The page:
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Date: 1/5/11 6:08 PM

Thanks, poorpigling! That's heartening. Hey, have you tried that cheesy corn cassrole recipe yet? My daughter devours that stuff. ;)

Terri A
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Terri A  Friend of PR
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In reply to birdmcfarland


Date: 1/5/11 6:21 PM

Amen! I have a rescue dog and I ADORE her. Everything you said is such beautiful advice. The Dog Whisperer series is great too. Once I understood that people anthromoporphize their dogs and the effects that has, I became a much better dog owner. Side note - string is very bad for dogs. If we sew, we need to keep puppy away from string and fabrics that string and shred like loose boucle'.

poorpigling

poorpigling
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TX USA
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Date: 1/5/11 6:22 PM


I never walk my dogs. NEVER do they leave my yard unless they are going to the vet. But mine do have that large yard to play/run in.. The lumberyard sells enclosures that your dog can exercise outside in.. Of course the larger the dog.. the more space they need to run.. Just what breed is this dog you are looking at ??
And yes I did try that recipe..

kkkkaty
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kkkkaty  Friend of PR
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Date: 1/5/11 6:28 PM

I don't have a dog now, but I loved walking mine when I did have them. It was nice alone time. In the evening you can admire the stars, in the spring the birds are singing, during day time you get to enjoy your neighbors yards and flowers. I was thinner then because I was getting more exercise. Some of our best friends are neighbors we met while walking the dogs. Good bonding time with the dog too. Just be a good neighbor, save up plastic bags, take them with you, and pick up after the dog.....

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Viking Lily 545
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Coconuts
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Coconuts  Friend of PR
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Date: 1/5/11 8:02 PM

I may be the lone dissenter here. DH and I both had dogs growing up. We researched for 6 months before getting them, blah blah blah. DH insisted on a puppy to make sure our cats would be safe. We did make the mistake of getting two, and getting litter mates.

Nothing prepared us for the hell of dog ownership. We're slobs, and even we couldn't handle the amount of dirt the dogs brought into our house- even with wiping paws every time they went in and out. There's still dirt on a wall from three years ago (I've washed it countless times, we just haven't decided what color to paint it).

They destroyed the landscaping we had worked on for three weekends less than an hour after we got them home. The grass along the fence was dead within a month.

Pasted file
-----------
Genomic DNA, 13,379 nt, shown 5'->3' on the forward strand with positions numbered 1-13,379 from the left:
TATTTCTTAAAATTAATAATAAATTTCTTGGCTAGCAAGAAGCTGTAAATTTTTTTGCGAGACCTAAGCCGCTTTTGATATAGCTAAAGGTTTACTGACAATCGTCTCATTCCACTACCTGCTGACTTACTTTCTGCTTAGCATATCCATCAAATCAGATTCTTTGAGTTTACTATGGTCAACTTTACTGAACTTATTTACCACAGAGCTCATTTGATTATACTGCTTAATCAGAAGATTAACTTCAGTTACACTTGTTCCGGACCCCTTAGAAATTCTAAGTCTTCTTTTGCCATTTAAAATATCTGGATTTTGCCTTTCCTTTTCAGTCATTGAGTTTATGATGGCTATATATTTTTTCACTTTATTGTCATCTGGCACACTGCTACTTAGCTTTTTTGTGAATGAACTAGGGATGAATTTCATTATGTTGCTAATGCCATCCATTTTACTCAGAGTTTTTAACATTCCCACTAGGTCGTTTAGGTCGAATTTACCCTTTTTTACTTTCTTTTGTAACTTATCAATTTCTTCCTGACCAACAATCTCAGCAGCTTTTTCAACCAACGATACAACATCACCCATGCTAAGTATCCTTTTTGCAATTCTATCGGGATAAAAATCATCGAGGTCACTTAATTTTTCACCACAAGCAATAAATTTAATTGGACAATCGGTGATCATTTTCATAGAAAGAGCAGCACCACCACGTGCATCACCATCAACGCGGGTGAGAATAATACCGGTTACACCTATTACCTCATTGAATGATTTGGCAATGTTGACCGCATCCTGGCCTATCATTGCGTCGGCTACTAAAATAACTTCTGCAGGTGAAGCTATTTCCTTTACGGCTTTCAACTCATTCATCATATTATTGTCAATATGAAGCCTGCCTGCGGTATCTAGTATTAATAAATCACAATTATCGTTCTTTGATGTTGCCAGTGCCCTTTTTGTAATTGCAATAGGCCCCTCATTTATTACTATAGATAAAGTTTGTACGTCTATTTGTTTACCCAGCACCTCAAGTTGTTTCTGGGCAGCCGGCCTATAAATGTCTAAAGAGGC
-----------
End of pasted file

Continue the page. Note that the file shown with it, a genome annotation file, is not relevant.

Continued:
The time sink was just awful. We worked a mile apart, so we carpooled. We couldn't just stop at the store on the way home, the dogs needed out. We had to go home for lunch (20 minutes there, 15 of fetch and 5 to make lunch, and 20 minutes back, eating in the car) to let the dogs out.

On top of that, we had two great cats at that point- so we already had the joy of unconditional love and furry faces (well, one was furry, the other was my Sphynx) to greet us at the door.

I should also mention that we envisioned taking a long walk together in the evenings. We could not have been more wrong. We had to leave the house separately and plan routes so the dogs didn't see each other. If we tried to walk them together, the dog that I wouldn't hesitate to let a four year old walk competed with the other one, and we ended up getting pulled by the end of the block- and this was after obedience school.

This also doesn't include the time we spent in the backyard hunting for and scooping the crap. It takes a lot less time to scoop a litterbox (or five).

I will never, ever have another dog. We have five cats, and they're nowhere near the amount of works the dogs were (we did find them a new home).

poorpigling

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In reply to Coconuts


Date: 1/5/11 8:10 PM


Oh my. don't feel bad coconuts. I would have to echo a lot of your post..as bird has already done. Of course I have five dogs..and we all know Bird is a dog lover.. as well as many others on this site..
Its true you do have to stay a step ahead of a dog.. but you know..each dog is different.. Some will dig up holes. not all . Funny thing is my dogs never bother my landscaping.. but my cat does.. so there you go.. you just can't tell.
The OP has long wanted a dog..and can give it a trial run.. so I still say go for it.
It has taken me some time to learn to live with my dogs.. and so many of them.. to find solutions to all the problems they may cause.. but I just take it as it comes.
I have thought more than once we need to start a ''How to live with animals'' type of thread.. you know.. common problems and solutions.. I may do that if no one else does.. but think it would be fabulous if Bird started that thread.. and she is best prepared for advise in raising , living with..and training dogs for sure.